CPS Unit No. 51, a Mental Hospital unit located at Western State Hospital in Fort Steilacoom, Washington and operated by the Brethren Service Committee, opened in September 1942 and closed in October 1945. The majority of the men served as ward attendants.
Western State Hospital was located in Fort Steilacoom, Washington. A group of men from CPS Camp No. 21 at Cascade Locks, Oregon had been reviewing several potential sites for a detached service mental health unit in Oregon and Washington sites prior to selecting Western State Hospital (see Kovac p. 58).
Directors: Charles Davis, Lloyd Hall
Fifteen men from CPS Camp No. 21 at Cascade Locks, Oregon transferred to Western State Hospital to open the unit, including both Lloyd Hall and Charles Davis. Others included Bill Phillips who had served as Camp President, Al Hastings who began the camp chorus and Windsor Utley, a flautist. Four others served in capacities other than ward attendants: Bill Cable as a truck driver; Henry Carlsen as kitchen worker; Loyd Schaad with an M.S. in horticulture managed the hospital grounds; and Henry Blocher became the hospital photographer.
The majority of the men served as ward attendants, although some also served in clerical, agricultural, maintenance and construction, motor vehicle operation, technical and professional as well as food preparation roles. Of the 17,490 person hours accomplished during the life of the unit at Western State Hospital, ward attendants provided 5,532 hours while those serving in clerical roles gave 2,266 hours, and those in agriculture contributed 3,744 hours of service. (Selective Service form DSS 52 as published in Eisan p. 212)
The work of ward attendant involved complete housekeeping (sweeping, mopping, waxing and polishing floors, bed making and caring for patients’ clothes). Attendants supervised patients and assisted them in eating, bathing, dressing and undressing. In addition, an attendant might serve as an aide in giving various treatments including dressings, injections, electric shock and hydrotherapy. Ward attendants also accompanied patients on walks, in recreational and social activities. Men worked in male wards.
Washington Governor Arthur B. Langlie was fully supportive of using religious objectors in the state’s public agencies.
The men published Washington Newsletter in December 1942. Beginning in October 1943, the first issue of Factor appeared. The name was changed to Viewpoint and the paper was published through April 1945.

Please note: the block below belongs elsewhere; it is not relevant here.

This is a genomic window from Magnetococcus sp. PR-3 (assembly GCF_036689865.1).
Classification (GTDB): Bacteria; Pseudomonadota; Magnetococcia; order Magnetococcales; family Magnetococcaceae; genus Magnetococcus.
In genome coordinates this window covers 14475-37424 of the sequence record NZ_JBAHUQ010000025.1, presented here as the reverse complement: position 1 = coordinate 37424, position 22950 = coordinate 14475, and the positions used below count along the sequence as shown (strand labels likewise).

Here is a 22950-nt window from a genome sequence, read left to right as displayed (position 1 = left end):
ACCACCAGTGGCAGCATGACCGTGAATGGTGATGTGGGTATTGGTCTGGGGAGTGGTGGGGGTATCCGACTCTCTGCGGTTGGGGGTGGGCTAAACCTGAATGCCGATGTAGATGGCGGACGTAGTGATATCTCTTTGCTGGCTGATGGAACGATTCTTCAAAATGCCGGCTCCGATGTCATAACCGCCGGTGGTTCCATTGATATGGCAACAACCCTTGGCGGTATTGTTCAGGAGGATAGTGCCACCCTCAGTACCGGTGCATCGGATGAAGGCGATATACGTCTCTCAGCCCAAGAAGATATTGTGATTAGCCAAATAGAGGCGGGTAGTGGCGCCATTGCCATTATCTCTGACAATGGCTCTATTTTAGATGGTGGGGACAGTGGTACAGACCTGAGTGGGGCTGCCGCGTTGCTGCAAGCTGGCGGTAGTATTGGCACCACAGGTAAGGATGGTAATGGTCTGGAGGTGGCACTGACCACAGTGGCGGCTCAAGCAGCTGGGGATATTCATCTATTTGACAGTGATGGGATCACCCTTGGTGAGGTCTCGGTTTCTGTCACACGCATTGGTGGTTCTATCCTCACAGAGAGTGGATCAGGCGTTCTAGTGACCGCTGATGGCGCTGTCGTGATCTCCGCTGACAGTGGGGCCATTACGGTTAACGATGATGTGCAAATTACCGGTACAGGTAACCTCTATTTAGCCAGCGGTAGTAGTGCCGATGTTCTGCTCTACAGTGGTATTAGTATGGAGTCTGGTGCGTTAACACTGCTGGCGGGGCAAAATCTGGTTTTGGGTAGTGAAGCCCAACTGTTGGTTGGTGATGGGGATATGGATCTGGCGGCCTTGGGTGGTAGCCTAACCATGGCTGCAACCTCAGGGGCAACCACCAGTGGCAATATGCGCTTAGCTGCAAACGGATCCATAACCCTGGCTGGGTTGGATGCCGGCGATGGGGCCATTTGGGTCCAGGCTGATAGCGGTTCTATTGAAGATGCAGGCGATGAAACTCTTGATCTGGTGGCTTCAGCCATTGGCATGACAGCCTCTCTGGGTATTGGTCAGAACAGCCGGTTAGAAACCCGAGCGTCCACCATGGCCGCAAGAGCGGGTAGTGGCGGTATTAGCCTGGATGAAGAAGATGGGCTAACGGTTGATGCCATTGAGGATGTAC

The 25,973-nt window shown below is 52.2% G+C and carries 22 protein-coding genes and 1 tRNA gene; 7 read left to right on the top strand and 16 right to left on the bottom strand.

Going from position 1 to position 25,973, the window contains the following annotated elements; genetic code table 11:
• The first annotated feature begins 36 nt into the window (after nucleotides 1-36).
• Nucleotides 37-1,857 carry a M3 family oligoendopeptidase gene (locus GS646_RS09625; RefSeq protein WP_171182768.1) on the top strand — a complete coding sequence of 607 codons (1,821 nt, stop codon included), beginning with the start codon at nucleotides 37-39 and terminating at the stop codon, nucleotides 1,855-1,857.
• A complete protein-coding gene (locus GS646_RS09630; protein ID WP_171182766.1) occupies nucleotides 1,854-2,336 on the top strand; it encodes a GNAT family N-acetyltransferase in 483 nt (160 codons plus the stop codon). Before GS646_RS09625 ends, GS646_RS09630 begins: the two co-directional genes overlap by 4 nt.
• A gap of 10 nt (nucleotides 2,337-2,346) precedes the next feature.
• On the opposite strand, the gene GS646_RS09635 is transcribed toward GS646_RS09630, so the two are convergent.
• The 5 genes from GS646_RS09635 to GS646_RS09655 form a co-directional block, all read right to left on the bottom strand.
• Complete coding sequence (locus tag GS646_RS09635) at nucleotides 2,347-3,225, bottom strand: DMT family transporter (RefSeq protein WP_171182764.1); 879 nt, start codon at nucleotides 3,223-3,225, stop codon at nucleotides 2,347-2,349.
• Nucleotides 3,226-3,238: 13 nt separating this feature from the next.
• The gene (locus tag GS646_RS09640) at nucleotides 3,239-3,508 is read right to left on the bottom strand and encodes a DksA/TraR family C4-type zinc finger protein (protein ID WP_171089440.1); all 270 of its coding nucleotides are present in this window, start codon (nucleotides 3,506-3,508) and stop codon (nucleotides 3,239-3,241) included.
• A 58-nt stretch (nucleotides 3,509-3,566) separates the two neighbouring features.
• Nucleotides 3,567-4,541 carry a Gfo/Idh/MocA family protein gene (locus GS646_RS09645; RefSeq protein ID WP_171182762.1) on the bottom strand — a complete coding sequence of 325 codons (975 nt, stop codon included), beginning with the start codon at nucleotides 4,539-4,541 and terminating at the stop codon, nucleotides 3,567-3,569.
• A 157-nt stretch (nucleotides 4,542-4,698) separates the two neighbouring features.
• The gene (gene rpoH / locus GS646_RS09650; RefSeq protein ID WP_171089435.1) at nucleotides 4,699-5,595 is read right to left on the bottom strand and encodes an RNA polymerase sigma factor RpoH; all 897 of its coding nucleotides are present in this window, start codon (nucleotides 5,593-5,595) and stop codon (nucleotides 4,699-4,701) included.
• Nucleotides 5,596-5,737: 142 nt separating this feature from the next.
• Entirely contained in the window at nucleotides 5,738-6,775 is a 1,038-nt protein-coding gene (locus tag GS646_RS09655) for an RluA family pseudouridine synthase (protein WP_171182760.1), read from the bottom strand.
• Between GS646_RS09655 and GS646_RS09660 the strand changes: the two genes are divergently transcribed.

A group of camp men organized The Pacifist Information Center to achieve two goals—1) the development of unity so that the “full impact of the pacifist movement can be brought to bear on the public in those areas and at those times when public opinion is most receptive”; 2) “acquainting the public with pacifist principles, methods, and accomplishments by. . .effective means of information and education”. Victor Langford so described the goals in Viewpoint II:1 (April 12, 1945). (in Eisan p. 231) The organizers hoped that other pacifists beyond the unit would cooperate with and support their work.
The men developed a library with an excellent research collection of pacifist books, pamphlets, periodicals. They also helped locate out of print pacifist books for prospective buyers. As a second emphasis, the unit publication Viewpoint focused on pacifist issues and was regarded as one of the best Brethren CPS publications.
For information on Brethren mental health and training school units see Leslie Eisan, Pathways of Peace: A History of the Civilian Public Service Program Administered by the Brethren Service Committee. Elgin, IL: Brethren Publishing House, 1948, Chapter 6 pp. 205-238.
See also Jeffrey Kovac, Refusing War, Affirming Peace: A History of Civilian Public Service Camp No. 21 at Cascade Locks. Corvalis, OR: Oregon State University Press, 2009.
See also Alex Sareyan, The Turning Point: How Persons of Conscience Brought About Major Change in the Care of America’s Mentally Ill. Scottdale, PA: Herald Press, 1994.
For an in depth history of conscientious objection in the United States, see Mulford Q. Sibley and Philip E. Jacob, Conscription of Conscience: The American State and the Conscientious Objector, 1940-1947. Ithaca, NY: Cornell University Press, 1952, including a description of other CPS camp institutes on peace studies, pp. 191-92.
Swarthmore College Peace Collection, Camp publications database.
For more in depth treatment of mental hospital units, see Steven J. Taylor, Acts of Conscience: World War II, Mental Institutions, and Religious Objectors. Syracuse, NY: Syracuse University Press, 2009.